As reported by Sue Williams in Domain, October 19, 2018 – read story here.
Photographer Jason Busch rarely has to worry about his five-year-old son being late for school. Living right opposite Woollahra Public School, in the eastern suburbs, he has only to glance at the clock and then it’s a 30-second walk.
“We’d heard how good the school was, so that’s a real advantage of living here,” says Busch, who has a daughter, three, who will also attend the school. “As well as being so convenient, getting involved with the school is a great way of becoming part of the community.”
“We’d heard how good the school was, so that’s a real advantage of living here,” says Busch.
The chance to live in the catchment area of a well-regarded school is a major driver of price in the property market and likely to become more so as private school fees rise, says Domain Group analyst Nicola Powell.
“We know that well-performing public schools certainly have an effect on an area’s price growth,” Dr Powell says. “Private school fees have increased quite significantly, so, if people are priced out of those, they’ll look for good public schools.
We also tend to find that residents of those areas will stay in those homes for longer, which limits supply and puts even more upward pressure on prices.Domain Group analyst Nicola Powell
“We also tend to find that residents of those areas will stay in those homes for longer, which limits supply and puts even more upward pressure on prices.”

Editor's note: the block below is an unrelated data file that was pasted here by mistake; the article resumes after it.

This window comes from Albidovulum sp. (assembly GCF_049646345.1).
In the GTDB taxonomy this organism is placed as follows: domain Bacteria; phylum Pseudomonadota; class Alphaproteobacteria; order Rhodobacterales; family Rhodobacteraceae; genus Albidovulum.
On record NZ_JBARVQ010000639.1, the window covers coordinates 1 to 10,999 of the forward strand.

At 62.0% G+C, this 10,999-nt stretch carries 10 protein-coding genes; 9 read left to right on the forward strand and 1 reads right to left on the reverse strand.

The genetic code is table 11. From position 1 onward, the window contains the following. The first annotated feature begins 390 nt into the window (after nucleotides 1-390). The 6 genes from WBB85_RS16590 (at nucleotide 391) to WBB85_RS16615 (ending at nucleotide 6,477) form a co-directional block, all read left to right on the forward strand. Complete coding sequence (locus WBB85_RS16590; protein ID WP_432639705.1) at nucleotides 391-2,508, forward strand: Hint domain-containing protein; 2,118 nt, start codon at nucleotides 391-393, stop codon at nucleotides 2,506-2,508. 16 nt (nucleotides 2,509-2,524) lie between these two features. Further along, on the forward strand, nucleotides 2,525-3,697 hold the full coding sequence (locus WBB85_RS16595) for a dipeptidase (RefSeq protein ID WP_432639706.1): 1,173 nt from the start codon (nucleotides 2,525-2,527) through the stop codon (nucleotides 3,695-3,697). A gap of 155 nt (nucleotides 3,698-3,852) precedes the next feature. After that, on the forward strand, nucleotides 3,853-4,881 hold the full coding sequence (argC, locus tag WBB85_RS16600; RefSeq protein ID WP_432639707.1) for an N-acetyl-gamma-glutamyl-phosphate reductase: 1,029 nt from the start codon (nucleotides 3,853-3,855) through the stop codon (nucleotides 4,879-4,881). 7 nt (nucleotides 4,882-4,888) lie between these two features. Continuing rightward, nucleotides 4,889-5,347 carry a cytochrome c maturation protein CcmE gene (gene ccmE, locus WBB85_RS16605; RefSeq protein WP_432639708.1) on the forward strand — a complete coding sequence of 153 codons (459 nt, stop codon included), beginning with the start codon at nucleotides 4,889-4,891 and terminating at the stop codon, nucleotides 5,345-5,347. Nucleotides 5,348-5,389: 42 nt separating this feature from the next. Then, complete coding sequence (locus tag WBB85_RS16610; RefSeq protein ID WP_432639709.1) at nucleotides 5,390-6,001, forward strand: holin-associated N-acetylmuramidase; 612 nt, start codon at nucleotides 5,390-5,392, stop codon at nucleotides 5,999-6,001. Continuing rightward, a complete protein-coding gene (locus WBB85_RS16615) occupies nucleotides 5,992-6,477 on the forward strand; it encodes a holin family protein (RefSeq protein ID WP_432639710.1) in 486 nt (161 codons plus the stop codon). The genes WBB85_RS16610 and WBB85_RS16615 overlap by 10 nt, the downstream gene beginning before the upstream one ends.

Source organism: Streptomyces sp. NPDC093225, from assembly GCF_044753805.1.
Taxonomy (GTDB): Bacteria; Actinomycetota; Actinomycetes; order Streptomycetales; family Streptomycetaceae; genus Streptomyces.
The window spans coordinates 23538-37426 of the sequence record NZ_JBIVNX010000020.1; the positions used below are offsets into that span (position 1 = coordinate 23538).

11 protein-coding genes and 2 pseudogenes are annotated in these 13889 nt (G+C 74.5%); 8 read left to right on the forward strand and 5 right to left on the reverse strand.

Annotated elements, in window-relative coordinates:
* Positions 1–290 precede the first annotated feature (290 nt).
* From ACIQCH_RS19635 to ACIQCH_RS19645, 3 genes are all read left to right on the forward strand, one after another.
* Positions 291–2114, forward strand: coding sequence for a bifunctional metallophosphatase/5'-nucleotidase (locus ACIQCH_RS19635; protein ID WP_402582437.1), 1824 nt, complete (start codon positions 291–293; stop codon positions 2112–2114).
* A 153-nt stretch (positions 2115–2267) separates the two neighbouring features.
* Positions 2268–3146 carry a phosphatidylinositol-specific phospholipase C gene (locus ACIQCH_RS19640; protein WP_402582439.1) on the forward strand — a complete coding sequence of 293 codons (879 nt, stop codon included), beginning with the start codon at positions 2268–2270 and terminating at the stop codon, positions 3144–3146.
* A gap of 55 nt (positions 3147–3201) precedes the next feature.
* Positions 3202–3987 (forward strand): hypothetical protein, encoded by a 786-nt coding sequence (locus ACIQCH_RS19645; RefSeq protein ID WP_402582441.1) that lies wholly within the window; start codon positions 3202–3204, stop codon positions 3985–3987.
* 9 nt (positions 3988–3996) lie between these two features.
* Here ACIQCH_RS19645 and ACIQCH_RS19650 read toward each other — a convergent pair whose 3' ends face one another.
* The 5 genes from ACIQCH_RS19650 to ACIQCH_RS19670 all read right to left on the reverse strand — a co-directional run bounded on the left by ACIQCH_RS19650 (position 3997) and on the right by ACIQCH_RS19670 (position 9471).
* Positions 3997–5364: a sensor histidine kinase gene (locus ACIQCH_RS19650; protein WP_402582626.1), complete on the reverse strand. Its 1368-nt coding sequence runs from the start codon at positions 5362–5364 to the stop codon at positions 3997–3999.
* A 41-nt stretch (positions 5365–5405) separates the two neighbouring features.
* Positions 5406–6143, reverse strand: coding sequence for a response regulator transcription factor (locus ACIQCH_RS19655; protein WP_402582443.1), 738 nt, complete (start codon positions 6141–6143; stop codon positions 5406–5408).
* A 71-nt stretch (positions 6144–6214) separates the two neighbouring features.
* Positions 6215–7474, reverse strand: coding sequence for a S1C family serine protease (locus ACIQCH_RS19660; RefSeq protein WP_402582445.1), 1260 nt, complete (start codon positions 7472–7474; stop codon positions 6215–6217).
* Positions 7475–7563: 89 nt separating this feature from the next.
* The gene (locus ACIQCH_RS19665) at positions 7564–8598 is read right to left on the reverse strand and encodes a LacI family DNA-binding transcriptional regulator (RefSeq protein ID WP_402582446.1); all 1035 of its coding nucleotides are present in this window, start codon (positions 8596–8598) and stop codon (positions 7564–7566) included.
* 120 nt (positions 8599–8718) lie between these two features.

The residence is on the north corner of a 1890 Victorian manor converted into apartments.
It’s difficult to pinpoint by how much prices may be inflated by the presence of a good school, but anecdotally experts say it can be as much as 5 or 10 per cent.
Real Estate Institute of NSW president Leanne Pilkington believes a school’s strong reputation can precede it. “It can create extra competition in the market, especially if there’s not a lot of property coming up in the area. It can add to the value quite considerably.”
Competition is now so fierce to enrol in some popular public schools that principals ask parents to sign statutory declarations about their living arrangements to make sure their children are eligible to attend. Even leases on investment properties have to be long-term, and false declarations can be punishable by fines of up to $22,000.
The home has retained its original charm after a contemporary renovation.
Ray White Double Bay agent Di Wilson, who’s selling Busch’s two-bedroom apartment on Edgecliff Road as he and his family look to upsize, believes the prospect of a home so close to an excellent eastern suburbs school will be attractive for a young family.
The garden residence is on the north corner of a 1890 Victorian manor converted into apartments. It has retained its original charm after a contemporary renovation.
“It has all the convenience of an apartment, but it feels much more like a house,” says Wilson, who leads it to a November 8 auction with a price guide of $1.45 million. She says the manor’s apartments were once inhabited by artists and writers.
“For me, arriving in Sydney, it felt like a real community here,” says Busch. “And it still does.”
It’s a similar story for catchments in the inner west, advises Chris Parsons, of McGrath Leichhardt. He says that most buyers ask about zonings for schools such as Leichhardt Public and Orange Grove in Lilyfield. “As well as adding to the price, those schools make all the difference between homes selling or not selling.”
In Baulkham Hills, the high-achieving Matthew Pearce Public is another lure for home-buyers.
“It’s a crucial consideration for a lot of parents,” says Declan Morris, of Manor Real Estate. “We receive a lot of inquiries … and, if they’re not in the right catchment, people often decide to look elsewhere.”